3. Reciprocal Relationships with the Earth​

People who live in a reciprocal relationship with the Earth believe that they too are a part of the system. The Earth provides for us, and we in turn give back to the Earth. This means that we take only what we need, we respect the limits of what we are provided, and we find a way to return or thank the Earth for the gifts that have been given to us. In this relationship, there is no hierarchy of humans being in charge or the Earth being here to benefit only humans. Instead there is an understanding of the significance of everything in nature. 

The reciprocal relationship with the Earth is based on a much more thoughtful way of being with the Earth. This relationship is built only through spending time in nature and gaining an understanding of our role in nature. Through spending time with nature we come to see both nature’s limitations as well as our own limitations. We see how the health of the Earth not only affects the health of our communities, but of ourselves as well.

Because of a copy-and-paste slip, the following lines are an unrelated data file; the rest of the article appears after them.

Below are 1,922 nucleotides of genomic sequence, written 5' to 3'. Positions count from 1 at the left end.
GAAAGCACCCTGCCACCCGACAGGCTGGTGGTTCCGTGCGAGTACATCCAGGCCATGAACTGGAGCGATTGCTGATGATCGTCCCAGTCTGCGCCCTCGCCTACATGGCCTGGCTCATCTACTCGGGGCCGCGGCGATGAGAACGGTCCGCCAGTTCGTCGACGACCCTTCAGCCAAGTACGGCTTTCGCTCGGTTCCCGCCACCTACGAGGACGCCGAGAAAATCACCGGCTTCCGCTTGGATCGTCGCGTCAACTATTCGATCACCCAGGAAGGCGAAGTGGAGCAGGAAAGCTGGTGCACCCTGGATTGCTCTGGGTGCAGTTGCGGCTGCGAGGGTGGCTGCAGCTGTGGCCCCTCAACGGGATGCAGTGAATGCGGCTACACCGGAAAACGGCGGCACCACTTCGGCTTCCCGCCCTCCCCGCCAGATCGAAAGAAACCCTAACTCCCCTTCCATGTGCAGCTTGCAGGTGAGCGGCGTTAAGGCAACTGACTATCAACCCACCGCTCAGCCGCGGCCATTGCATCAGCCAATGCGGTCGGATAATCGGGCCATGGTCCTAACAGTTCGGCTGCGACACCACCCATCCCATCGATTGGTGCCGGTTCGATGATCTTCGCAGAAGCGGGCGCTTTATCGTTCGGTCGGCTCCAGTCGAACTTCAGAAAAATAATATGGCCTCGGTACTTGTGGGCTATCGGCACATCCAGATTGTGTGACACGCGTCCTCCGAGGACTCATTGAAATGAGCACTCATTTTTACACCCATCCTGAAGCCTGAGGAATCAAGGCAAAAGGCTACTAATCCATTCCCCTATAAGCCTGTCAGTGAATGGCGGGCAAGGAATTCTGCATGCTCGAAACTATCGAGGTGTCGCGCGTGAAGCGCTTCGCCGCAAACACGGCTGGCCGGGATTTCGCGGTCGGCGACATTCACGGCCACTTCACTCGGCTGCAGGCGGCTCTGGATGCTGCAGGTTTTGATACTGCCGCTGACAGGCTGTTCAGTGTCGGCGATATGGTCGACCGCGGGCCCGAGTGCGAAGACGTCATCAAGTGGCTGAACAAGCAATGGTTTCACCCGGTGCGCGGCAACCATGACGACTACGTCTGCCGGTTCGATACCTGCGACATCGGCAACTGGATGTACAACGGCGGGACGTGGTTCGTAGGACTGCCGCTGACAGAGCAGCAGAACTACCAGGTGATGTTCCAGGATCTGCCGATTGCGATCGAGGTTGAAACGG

a child in the forest with binoculars

Building Relationships With the Earth​

Just as building a relationship with people takes time and intention, building a relationship with the Earth and understanding our own role in nature also takes time. If we want our students to have this deep and meaningful relationship with the Earth and go beyond Greenwashing and consumerism, we need to allow them to spend quality time in nature. 

1. Create time and space for outdoor play​